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"Campaign finance reform has always been motivated by a definition of democracy that does not count corporations as citizens and holds that self-government works best by reducing political inequality. In the early years of the twentieth century, Congress recognized the strength of these principles by prohibiting corporations from making campaign contributions, passing a disclosure law, and setting limits on campaign expenditures. These reforms were not controversial at the time, but conservative opposition to them appeared in the 1970s. That opposition was well represented in the Supreme Court, which has rolled back reform by granting First Amendment rights to corporations and declaring the goal of reducing political inequality to be unconstitutional. Buying the Vote analyzes the rise and decline of campaign finance reform by tracking changes in the way presidential campaigns have been funded since the late nineteenth century, and changes in the debate over how to reform fundraising practices. A close examination of major Supreme Court decisions shows how the Court has fashioned a new and profoundly inegalitarian redefinition of American democracy"--

Campaign Finance

Author : Robert E. Mutch
ISBN : 9780190274702
Genre : History
File Size : 38. 38 MB
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In 2015, well over half of the money contributed to the presidential race came from roughly 350 families. The 100 biggest donors gave as much as 2 million small donors combined. Can we still say we live in a democracy if a few hundred rich families provide a disproportionate shares of campaign funds? Congress and the courts are divided on that question, with conservatives saying yes and liberals saying no. The debate is about the most fundamental of political questions: how we define democracy and how we want our democracy to work. The debate may ultimately be about political theory, but in practice it is conducted in terms of laws, regulations, and court decisions about super PACs, 527s, 501(c)(4)s, dark money, small donors, public funding, corporate contributions, the Federal Election Commission, and the IRS. Campaign Finance: What Everyone Needs to Know® explains those laws, regulations, and Supreme Court decisions, from Buckley v. Valeo to Citizens United, asking how they fit into the larger discussion about how we want our democracy to work.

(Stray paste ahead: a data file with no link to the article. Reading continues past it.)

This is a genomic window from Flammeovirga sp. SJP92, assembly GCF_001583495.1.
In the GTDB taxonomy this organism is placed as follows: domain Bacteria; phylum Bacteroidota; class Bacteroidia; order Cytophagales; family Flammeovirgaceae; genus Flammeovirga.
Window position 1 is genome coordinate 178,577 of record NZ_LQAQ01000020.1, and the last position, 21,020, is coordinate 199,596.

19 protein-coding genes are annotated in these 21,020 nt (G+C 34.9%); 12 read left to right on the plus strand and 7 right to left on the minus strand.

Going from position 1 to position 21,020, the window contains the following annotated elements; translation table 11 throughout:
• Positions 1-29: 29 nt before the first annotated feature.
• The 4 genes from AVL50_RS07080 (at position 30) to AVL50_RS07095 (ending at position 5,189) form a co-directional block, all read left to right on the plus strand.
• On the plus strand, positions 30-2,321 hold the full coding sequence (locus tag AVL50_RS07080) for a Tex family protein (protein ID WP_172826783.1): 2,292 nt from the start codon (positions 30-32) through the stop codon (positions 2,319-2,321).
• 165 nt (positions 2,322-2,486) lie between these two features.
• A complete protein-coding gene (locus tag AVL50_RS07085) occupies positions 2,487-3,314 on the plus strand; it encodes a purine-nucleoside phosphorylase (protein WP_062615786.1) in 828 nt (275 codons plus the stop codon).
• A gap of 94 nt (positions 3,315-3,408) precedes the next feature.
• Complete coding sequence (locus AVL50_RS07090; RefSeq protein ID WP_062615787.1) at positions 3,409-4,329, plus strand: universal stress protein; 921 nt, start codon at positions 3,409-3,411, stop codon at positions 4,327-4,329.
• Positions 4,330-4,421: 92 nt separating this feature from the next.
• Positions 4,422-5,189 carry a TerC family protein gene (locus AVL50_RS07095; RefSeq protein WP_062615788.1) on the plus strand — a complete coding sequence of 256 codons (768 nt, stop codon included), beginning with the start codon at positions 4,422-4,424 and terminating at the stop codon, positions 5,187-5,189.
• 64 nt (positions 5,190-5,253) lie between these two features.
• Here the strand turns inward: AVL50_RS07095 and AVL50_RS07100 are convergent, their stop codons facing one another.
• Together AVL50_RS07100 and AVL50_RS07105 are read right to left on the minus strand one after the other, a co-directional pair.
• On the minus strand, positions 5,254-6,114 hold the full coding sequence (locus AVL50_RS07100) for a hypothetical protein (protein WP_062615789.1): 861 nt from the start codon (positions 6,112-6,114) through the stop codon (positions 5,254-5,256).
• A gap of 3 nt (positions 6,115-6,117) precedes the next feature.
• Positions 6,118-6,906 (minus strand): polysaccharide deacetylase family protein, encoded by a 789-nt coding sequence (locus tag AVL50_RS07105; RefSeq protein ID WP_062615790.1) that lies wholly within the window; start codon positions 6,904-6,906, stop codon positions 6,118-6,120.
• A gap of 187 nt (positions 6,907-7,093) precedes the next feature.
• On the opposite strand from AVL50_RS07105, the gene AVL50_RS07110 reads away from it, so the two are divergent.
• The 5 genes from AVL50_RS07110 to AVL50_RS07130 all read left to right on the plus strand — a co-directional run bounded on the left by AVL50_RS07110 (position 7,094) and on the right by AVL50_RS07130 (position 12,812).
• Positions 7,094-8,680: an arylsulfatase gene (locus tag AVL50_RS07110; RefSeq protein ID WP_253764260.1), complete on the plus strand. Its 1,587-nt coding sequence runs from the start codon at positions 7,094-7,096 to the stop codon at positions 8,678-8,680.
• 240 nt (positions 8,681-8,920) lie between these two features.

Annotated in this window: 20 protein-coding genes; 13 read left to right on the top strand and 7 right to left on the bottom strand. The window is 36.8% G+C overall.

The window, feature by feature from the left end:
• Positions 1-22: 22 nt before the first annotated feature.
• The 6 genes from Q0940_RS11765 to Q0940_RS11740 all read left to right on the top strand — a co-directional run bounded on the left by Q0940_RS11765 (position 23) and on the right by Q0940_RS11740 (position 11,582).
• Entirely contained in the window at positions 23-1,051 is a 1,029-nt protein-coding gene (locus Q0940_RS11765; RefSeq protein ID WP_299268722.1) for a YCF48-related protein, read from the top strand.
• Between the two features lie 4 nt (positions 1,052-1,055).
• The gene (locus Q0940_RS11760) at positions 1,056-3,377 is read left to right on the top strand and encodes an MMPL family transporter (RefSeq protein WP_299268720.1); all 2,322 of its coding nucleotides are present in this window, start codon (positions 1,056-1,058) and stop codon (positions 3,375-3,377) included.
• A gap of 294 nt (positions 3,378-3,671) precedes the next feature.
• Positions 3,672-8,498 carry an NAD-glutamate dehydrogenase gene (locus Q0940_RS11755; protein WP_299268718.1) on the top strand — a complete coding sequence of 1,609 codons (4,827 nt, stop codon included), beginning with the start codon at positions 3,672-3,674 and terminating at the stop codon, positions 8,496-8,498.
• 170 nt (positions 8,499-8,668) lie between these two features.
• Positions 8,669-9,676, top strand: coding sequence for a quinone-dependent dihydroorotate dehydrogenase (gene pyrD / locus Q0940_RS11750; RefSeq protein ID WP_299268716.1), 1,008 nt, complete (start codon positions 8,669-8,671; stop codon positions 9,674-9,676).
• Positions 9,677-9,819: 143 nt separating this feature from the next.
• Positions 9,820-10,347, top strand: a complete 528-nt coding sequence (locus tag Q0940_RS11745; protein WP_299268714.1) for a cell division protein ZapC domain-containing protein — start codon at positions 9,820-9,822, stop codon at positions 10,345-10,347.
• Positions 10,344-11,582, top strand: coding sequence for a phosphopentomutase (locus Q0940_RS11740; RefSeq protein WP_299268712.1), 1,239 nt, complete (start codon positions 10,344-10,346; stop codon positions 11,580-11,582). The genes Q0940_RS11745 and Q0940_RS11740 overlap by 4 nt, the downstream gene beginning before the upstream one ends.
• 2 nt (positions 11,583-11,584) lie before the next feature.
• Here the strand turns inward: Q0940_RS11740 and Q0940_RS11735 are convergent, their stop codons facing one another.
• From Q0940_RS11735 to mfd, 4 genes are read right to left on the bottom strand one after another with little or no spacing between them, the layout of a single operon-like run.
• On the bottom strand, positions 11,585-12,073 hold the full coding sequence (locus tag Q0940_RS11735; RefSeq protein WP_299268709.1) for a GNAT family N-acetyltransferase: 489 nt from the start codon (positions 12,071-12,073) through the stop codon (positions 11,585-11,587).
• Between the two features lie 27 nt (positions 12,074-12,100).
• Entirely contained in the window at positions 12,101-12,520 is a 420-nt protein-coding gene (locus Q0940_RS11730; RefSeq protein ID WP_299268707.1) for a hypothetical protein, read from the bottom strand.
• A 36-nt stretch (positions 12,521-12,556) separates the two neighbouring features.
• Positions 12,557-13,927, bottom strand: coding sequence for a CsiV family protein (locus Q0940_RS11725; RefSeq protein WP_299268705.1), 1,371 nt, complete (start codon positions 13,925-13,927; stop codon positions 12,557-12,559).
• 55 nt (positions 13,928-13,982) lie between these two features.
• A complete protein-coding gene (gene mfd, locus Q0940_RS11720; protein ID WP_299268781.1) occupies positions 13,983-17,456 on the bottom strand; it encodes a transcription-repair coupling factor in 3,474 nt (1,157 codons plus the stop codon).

Campaign Finance And Political Polarization

Author : Raymond J. La Raja
ISBN : 0472072994
Genre : Political Science
File Size : 27. 71 MB
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Efforts to reform the U.S. campaign finance system typically focus on the corrupting influence of large contributions. Yet, as Raymond J. La Raja and Brian F. Schaffner argue, reforms aimed at cutting the flow of money into politics have unintentionally favored candidates with extreme ideological agendas and, consequently, fostered political polarization. Drawing on data from 50 states and the U.S. Congress over 20 years, La Raja and Schaffner reveal that current rules allow wealthy ideological groups and donors to dominate the financing of political campaigns. In order to attract funding, candidates take uncompromising positions on key issues and, if elected, take their partisan views into the legislature. As a remedy, the authors propose that additional campaign money be channeled through party organizations—rather than directly to candidates—because these organizations tend to be less ideological than the activists who now provide the lion’s share of money to political candidates. Shifting campaign finance to parties would ease polarization by reducing the influence of “purist” donors with their rigid policy stances. La Raja and Schaffner conclude the book with policy recommendations for campaign finance in the United States. They are among the few non-libertarians who argue that less regulation, particularly for political parties, may in fact improve the democratic process.